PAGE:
We know that F-statistic is used for testing whether all of the slope coefficients in a linear regression are (equal) not equal to 0 - this makes sense when we are trying to test for statistical (in)significance of slope coefficients. But, what confuses me is that it is a one-tailed test and uses an equal sign. Can you please elaborate from a conceptual point of view why F-test is a one-tailed test with an equal sign.

Trekker, Since F-statistic is calculated using the sum of squared errors you can’t have a negative value. So when you are testing to see if the equation has any significance, you are only testing for positive values. However, with when you’re calculating the t-statistic you have the correlation coefficient in the numerator, which can be positive or negative. Hope that helps.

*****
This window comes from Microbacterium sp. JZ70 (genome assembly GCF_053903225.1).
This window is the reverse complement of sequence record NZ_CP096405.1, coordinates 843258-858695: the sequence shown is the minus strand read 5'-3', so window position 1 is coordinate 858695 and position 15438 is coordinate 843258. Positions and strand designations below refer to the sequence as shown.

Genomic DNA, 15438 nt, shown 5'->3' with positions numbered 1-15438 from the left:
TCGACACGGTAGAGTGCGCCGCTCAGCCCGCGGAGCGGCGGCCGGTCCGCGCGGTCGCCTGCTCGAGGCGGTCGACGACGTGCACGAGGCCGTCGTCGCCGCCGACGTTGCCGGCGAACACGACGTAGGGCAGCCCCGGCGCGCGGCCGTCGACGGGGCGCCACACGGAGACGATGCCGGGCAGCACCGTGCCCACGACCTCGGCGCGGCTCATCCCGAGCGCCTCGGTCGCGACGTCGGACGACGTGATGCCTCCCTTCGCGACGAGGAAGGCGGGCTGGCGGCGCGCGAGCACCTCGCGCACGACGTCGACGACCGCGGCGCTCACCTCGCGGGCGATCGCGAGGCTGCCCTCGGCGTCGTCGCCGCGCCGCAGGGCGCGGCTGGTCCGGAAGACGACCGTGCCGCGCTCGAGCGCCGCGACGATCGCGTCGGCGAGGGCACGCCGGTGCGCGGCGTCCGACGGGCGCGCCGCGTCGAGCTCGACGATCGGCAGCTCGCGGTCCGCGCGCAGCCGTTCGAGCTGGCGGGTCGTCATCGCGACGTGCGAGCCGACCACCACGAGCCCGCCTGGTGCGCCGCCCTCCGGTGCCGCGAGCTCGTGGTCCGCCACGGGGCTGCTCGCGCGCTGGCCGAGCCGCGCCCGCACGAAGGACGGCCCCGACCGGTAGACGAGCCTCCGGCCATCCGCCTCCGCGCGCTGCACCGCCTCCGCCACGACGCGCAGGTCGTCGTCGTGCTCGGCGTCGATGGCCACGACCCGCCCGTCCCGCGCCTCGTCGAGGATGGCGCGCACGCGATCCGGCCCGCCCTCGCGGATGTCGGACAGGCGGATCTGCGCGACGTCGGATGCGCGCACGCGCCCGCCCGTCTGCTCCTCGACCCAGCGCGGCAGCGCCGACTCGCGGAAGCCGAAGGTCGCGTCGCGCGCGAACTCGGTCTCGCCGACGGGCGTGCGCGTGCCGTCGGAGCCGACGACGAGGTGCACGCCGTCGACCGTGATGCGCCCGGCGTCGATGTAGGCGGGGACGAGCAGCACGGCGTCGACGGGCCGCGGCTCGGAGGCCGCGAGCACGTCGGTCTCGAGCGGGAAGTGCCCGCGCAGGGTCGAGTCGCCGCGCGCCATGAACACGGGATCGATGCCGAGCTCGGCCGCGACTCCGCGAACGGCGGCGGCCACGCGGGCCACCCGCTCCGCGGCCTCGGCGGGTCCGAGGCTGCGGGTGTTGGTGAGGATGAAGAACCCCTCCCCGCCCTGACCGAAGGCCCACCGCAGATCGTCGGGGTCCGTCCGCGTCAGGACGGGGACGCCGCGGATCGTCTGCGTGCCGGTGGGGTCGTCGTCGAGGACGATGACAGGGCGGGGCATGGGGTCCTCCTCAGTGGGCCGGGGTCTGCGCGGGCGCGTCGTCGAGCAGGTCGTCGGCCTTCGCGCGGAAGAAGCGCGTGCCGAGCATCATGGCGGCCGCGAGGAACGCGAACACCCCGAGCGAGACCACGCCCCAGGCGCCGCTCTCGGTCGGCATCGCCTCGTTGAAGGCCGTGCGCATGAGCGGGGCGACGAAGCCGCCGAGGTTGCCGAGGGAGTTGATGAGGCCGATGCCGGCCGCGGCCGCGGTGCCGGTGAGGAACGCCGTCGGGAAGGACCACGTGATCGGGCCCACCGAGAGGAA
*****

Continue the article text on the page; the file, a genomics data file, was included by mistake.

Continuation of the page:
It is really a 2-tailed test but the way we use it - it becomes a 1-tailed test. This is so because we always force the numerator to be larger than the denominator. For a F-test the opposite tail is simply the inverse (1/x).

Thanks guys. greyhound86 - that makes perfect sense. Along with positive result of sum of squared error, the regression sum of squares is also positive and this translates into a positive number (since F-statistic = MSR/MSE). AMCC - not sure that I understand your explanation, but please refer to greyhound86’s response above.